Daily Updates — Live from Nagano

Dunn's got good karma
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Halfpipe Reigns On Olympic Rings
Americans Take Home Medals but Thost and Simmen Covet Gold
Thursday, Feb. 12, 1998
Kanbayashi, Japan

The induction of snowboarding halfpipe into the Olympic arena was a dreamy one. Not the tranquil, soul satisfying kind, more like the surreal, unanswered kind that leaves you guessing for days.

The day began calmly enough with masses of spectators marching up the tiny Kanbayashi Snowboard Park. After a hundred meter march, we came to realize that not only was this place simply a halfpipe and a couple of kickers, but the tickets we and the majority of the spectators held were barely in view of any possible action unless it involved the concession stands.

photo Barrett got bounced
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I looked to our fearless Far East correspondent for help. I told him that if he didn't get us into better viewing he was fired and he'd never meet Barrett Christy again. With that we began walking the perimeter looking for a weak link. Sure enough we hopped a couple fences, skirted behind a couple buildings and followed some CBS guys looking very important. We had made it pipe-side.

"If he didn't get us into better viewing he was fired..."
Practice came and went with unusual conservatism. The pipe stood steep and symmetrical rim to rim. Everyone seemed to be enjoying themselves, but there was an uneasy feel about the sessioning going on today. This contest wasn't about some drinking money.

As the riders began dropping in, everyone could see that there was a newfound sense of awareness to this competition. None would be held back. The crowd had horns ready for any extra large moves or any locals about to step up.

There will always be the people who weren't there (eh-Haakonsen). The ones that were there today and didn't make it to the finals are the hardest tales to tell. Sure there was Trevor Andrew who went soooooo damn big, turbulence became a problem, but there was a slew of others whose runs were judged to be flawed. Anyway, by the time the finals did come around, not only had we heard a bunch of groovy music because the riders got to pick the songs they rode to, but we were witness to a couple of photographers getting taken out for being a little too close to the action. The skies rained heavily on us for hours and thunder threatened all who dared sit on the metal bleachers.

photo Kjeldaas
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After the first run of the finals, it looked as though Shannon Dunn would use her 720 and McTwist to secure herself gold, with Nicola Thost, Stine Brun Kjeldaas and Maelle Ricker scraping for other medals. Shannon fell back near the bottom of her final run and lost her momentum, but that didn't stop her from sticking her McTwist. It did, however, put her out of gold contention.

This sketch opened the door for Nicola Thost, whom many of the female competitors chose to win. Stine Brun stood her ground and claimed silver for Norway and Shannon brought the bronze medal to the home of snowboarding. The thing that never changed on Shannon today was her gleaming smile. She was ecstatic with every run, regardless of meaning, blinding rain or outcome.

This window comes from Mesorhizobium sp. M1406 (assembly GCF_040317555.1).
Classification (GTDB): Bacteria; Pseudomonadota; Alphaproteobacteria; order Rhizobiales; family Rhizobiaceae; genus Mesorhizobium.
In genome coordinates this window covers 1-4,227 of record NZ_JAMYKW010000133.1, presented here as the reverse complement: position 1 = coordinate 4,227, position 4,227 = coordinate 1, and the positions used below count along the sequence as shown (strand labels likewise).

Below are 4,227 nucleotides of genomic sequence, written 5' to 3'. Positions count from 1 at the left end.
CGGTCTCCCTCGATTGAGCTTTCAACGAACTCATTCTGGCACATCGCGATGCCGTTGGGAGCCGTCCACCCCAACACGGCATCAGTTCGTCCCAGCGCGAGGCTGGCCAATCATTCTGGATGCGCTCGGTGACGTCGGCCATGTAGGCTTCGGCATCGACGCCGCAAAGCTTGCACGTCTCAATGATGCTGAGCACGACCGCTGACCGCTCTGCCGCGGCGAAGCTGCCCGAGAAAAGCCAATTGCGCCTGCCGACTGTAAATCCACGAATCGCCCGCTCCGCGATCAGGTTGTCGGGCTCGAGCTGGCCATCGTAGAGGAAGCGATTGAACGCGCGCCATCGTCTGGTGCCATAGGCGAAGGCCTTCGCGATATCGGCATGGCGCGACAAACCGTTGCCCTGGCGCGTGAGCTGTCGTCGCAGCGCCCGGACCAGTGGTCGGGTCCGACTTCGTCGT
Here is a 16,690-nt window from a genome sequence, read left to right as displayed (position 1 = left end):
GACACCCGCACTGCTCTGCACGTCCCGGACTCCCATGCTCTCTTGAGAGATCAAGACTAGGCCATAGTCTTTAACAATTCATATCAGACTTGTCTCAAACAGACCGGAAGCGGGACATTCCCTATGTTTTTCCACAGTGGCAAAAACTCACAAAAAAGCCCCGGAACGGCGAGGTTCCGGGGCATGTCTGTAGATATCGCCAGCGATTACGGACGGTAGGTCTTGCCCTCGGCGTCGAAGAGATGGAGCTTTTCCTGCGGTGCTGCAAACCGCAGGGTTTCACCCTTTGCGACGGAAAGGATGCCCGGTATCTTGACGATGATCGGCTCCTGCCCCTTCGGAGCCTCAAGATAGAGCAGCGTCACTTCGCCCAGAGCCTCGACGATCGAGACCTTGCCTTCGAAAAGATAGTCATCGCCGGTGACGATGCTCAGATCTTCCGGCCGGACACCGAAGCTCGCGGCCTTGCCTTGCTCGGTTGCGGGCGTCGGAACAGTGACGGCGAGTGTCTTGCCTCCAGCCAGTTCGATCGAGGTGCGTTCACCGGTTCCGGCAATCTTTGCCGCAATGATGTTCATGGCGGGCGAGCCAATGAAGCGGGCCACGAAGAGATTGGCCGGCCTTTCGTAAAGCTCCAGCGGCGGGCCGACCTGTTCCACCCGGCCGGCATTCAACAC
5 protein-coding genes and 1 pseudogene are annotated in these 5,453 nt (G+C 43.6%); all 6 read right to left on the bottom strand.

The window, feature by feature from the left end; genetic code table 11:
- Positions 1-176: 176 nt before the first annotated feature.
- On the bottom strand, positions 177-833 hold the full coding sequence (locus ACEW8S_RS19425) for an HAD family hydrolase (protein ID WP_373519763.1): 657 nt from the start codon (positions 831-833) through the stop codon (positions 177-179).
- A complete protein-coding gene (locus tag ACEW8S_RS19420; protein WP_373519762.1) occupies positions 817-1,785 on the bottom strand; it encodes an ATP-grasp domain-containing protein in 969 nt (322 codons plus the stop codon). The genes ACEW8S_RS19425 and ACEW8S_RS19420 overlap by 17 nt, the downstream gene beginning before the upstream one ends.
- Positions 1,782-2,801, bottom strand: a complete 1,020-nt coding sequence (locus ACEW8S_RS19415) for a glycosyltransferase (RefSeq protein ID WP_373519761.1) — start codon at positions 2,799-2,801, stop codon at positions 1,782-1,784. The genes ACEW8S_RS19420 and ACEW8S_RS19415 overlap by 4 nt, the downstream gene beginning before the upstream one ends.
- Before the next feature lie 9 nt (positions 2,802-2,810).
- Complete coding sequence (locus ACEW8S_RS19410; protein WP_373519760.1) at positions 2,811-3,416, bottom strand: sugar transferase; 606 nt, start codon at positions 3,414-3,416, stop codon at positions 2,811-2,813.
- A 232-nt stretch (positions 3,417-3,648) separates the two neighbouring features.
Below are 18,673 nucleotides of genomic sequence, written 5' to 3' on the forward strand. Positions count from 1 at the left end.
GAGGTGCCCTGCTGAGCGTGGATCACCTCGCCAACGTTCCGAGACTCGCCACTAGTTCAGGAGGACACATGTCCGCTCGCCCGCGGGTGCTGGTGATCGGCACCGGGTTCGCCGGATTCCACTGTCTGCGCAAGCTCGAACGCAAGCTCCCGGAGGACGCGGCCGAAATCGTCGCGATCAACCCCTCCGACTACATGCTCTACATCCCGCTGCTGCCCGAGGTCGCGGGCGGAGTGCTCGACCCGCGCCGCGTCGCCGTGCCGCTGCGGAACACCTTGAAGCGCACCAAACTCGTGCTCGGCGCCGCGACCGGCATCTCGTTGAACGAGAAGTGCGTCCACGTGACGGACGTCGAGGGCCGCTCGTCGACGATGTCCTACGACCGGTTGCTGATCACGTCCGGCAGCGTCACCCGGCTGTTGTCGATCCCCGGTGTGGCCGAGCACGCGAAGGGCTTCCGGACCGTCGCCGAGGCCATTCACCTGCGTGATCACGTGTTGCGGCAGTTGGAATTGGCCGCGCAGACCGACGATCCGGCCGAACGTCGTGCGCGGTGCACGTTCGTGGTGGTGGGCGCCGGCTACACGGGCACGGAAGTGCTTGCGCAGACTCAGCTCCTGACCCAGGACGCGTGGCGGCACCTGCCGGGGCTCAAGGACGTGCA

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The men's finals were nothing shy of cuckoo. Markus Hurme and Mike Michalchuck went into the finals with the best scores, but with the likes of Daniel Franck, Fabian Rohrer [click to hear Fabian's interview] and a few amazingly fluid French riders, the bag of medals was wide open.

Everyone watched intently as Canada's Brett Carpentier showed an outstandingly BIIIIIG first run, while the US's Todd Richards sat down, forcing a furious second run on himself. It was like the women. Two times down that allowed no errors.

Ask Rippey
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Ross Powers stepped it up for America after getting advice from Jim Rippey — add another inversion to the routine. He did and it brought him bronze. Michalchuck sketched and lost his momentum and he never did bust out that double backflip everyone's been talking about.

Brett Carpentier crashed badly on his second run. Daniel and Fabian were both showing amazing strength and enormous moves that would extend them into the flats letting their legs just suck it up without any sign of impact. It came down to points and the judges' outlook for the day. Daniel Franck took Silver to Gian Simmen's first gold in halfpipe today.

By the end of it, they all looked like wet rats. No one knew who the winners were and fireworks filled the area with burning smoke. Snowboarding had gone Olympic under melting rain, thunder and fruity foreign commentating. It can't get any weirder.

— Hansu Prozo, Impersonating CBS Execs for The Mountain Zone


1 Nicola Thost  Germany   74.6
2 Stine Brun Kjeldaas Norway 74.2
3 Shannon Dunn  United States 72.8
4 Cara-Beth Burnside  United States 72.6
5 Maelle Ricker Canada  71.1
6 Minna Hesso Finland 70.8
7 Jenny Jonsson Sweden 65.9
8 Jennie Waara Sweden  62.7

French class
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1 Gian Simmen Switzerland  85.2
2 Daniel Franck Norway 82.4
3 Ross Powers United States 82.1
4 Fabien Rohrer Switzerland 78.7
5 Guillaume Chastagnol France 78.3
6 Jacob Soderqvist  Sweden 77.8
7 Sebastian Kuhlberg Finland  76.6
8 Michael Michalchuk Canada 76.0
9 Brett Carpentier Canada  75.6
10 Jonathan Collomb-Patton France 75.5
11 Jussi Ilmari Oksanen Finland 73.6
12 Jean Baptiste Charlet France 73.4
13 Markus Mikael Hurme Finland 73.0
14 Lauri Aleksi Litovaara Finland 71.9
15 Klas Vangen Norway 70.9
16 Todd Richards United States 69.6

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